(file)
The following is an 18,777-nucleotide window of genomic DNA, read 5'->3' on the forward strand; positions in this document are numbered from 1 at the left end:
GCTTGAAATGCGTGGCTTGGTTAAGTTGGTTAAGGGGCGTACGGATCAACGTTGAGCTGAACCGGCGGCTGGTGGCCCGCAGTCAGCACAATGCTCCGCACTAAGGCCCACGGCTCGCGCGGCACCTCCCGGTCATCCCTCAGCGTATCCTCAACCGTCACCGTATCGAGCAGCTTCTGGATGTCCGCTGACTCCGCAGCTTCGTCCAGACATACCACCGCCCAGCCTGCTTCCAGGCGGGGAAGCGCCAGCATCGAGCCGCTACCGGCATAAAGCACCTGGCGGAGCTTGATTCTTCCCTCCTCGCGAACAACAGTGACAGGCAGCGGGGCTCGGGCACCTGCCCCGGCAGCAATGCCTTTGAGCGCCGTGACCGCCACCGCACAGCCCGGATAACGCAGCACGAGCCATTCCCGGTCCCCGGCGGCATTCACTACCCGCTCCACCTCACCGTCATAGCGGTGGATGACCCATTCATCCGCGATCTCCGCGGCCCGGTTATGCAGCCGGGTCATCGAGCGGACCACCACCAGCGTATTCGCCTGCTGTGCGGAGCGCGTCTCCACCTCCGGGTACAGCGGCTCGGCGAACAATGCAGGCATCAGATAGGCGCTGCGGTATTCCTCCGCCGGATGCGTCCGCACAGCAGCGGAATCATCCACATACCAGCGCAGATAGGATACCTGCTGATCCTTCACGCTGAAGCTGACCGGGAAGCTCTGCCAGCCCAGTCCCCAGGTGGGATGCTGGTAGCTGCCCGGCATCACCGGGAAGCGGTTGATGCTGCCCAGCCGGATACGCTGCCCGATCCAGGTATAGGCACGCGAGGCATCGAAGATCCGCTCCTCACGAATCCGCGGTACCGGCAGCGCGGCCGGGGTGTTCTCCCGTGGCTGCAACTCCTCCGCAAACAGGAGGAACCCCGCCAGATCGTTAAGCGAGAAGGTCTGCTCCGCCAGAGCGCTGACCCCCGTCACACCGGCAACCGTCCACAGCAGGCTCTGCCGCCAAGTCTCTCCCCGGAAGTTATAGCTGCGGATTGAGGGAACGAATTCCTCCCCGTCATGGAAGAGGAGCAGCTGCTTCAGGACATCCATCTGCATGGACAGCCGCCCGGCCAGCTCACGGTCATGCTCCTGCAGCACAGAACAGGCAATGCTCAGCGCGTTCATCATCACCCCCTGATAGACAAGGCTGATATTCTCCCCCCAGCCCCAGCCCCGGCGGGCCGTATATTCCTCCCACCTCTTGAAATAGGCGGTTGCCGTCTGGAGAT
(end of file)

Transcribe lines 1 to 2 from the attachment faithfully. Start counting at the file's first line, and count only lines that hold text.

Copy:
The following is an 18,777-nucleotide window of genomic DNA, read 5'->3' on the forward strand; positions in this document are numbered from 1 at the left end:
GCTTGAAATGCGTGGCTTGGTTAAGTTGGTTAAGGGGCGTACGGATCAACGTTGAGCTGAACCGGCGGCTGGTGGCCCGCAGTCAGCACAATGCTCCGCACTAAGGCCCACGGCTCGCGCGGCACCTCCCGGTCATCCCTCAGCGTATCCTCAACCGTCACCGTATCGAGCAGCTTCTGGATGTCCGCTGACTCCGCAGCTTCGTCCAGACATACCACCGCCCAGCCTGCTTCCAGGCGGGGAAGCGCCAGCATCGAGCCGCTACCGGCATAAAGCACCTGGCGGAGCTTGATTCTTCCCTCCTCGCGAACAACAGTGACAGGCAGCGGGGCTCGGGCACCTGCCCCGGCAGCAATGCCTTTGAGCGCCGTGACCGCCACCGCACAGCCCGGATAACGCAGCACGAGCCATTCCCGGTCCCCGGCGGCATTCACTACCCGCTCCACCTCACCGTCATAGCGGTGGATGACCCATTCATCCGCGATCTCCGCGGCCCGGTTATGCAGCCGGGTCATCGAGCGGACCACCACCAGCGTATTCGCCTGCTGTGCGGAGCGCGTCTCCACCTCCGGGTACAGCGGCTCGGCGAACAATGCAGGCATCAGATAGGCGCTGCGGTATTCCTCCGCCGGATGCGTCCGCACAGCAGCGGAATCATCCACATACCAGCGCAGATAGGATACCTGCTGATCCTTCACGCTGAAGCTGACCGGGAAGCTCTGCCAGCCCAGTCCCCAGGTGGGATGCTGGTAGCTGCCCGGCATCACCGGGAAGCGGTTGATGCTGCCCAGCCGGATACGCTGCCCGATCCAGGTATAGGCACGCGAGGCATCGAAGATCCGCTCCTCACGAATCCGCGGTACCGGCAGCGCGGCCGGGGTGTTCTCCCGTGGCTGCAACTCCTCCGCAAACAGGAGGAACCCCGCCAGATCGTTAAGCGAGAAGGTCTGCTCCGCCAGAGCGCTGACCCCCGTCACACCGGCAACCGTCCACAGCAGGCTCTGCCGCCAAGTCTCTCCCCGGAAGTTATAGCTGCGGATTGAGGGAACGAATTCCTCCCCGTCATGGAAGAGGAGCAGCTGCTTCAGGACATCCATCTGCATGGACAGCCGCCCGGCCAGCTCACGGTCATGCTCCTGCAGCACAGAACAGGCAATGCTCAGCGCGTTCATCATCACCCCCTGATAGACAAGGCTGATATTCTCCCCCCAGCCCCAGCCCCGGCGGGCCGTATATTCCTCCCACCTCTTGAAATAGGCGGTTGCCGTCTGGAGAT